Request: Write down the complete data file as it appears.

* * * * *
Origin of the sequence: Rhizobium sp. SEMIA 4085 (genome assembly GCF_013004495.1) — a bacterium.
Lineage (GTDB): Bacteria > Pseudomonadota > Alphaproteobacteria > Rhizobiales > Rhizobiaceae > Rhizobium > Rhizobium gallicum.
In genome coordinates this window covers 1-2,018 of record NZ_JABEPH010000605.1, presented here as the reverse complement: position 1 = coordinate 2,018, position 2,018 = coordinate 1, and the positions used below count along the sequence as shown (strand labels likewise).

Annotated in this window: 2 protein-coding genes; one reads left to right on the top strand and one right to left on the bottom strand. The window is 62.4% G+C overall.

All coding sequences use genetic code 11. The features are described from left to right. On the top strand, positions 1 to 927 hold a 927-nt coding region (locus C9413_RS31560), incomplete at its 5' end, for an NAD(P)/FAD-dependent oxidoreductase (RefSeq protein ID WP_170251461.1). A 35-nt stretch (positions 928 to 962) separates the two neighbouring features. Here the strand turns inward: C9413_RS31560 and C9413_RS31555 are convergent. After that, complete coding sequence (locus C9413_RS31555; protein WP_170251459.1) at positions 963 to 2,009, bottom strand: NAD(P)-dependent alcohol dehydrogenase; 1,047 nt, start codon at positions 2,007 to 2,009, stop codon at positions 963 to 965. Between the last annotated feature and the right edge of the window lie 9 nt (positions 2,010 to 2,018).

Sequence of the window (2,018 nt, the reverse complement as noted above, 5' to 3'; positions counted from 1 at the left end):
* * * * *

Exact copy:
Origin of the sequence: Rhizobium sp. SEMIA 4085 (genome assembly GCF_013004495.1) — a bacterium.
Lineage (GTDB): Bacteria > Pseudomonadota > Alphaproteobacteria > Rhizobiales > Rhizobiaceae > Rhizobium > Rhizobium gallicum.
In genome coordinates this window covers 1-2,018 of record NZ_JABEPH010000605.1, presented here as the reverse complement: position 1 = coordinate 2,018, position 2,018 = coordinate 1, and the positions used below count along the sequence as shown (strand labels likewise).

Annotated in this window: 2 protein-coding genes; one reads left to right on the top strand and one right to left on the bottom strand. The window is 62.4% G+C overall.

All coding sequences use genetic code 11. The features are described from left to right. On the top strand, positions 1 to 927 hold a 927-nt coding region (locus C9413_RS31560), incomplete at its 5' end, for an NAD(P)/FAD-dependent oxidoreductase (RefSeq protein ID WP_170251461.1). A 35-nt stretch (positions 928 to 962) separates the two neighbouring features. Here the strand turns inward: C9413_RS31560 and C9413_RS31555 are convergent. After that, complete coding sequence (locus C9413_RS31555; protein WP_170251459.1) at positions 963 to 2,009, bottom strand: NAD(P)-dependent alcohol dehydrogenase; 1,047 nt, start codon at positions 2,007 to 2,009, stop codon at positions 963 to 965. Between the last annotated feature and the right edge of the window lie 9 nt (positions 2,010 to 2,018).

Sequence of the window (2,018 nt, the reverse complement as noted above, 5' to 3'; positions counted from 1 at the left end):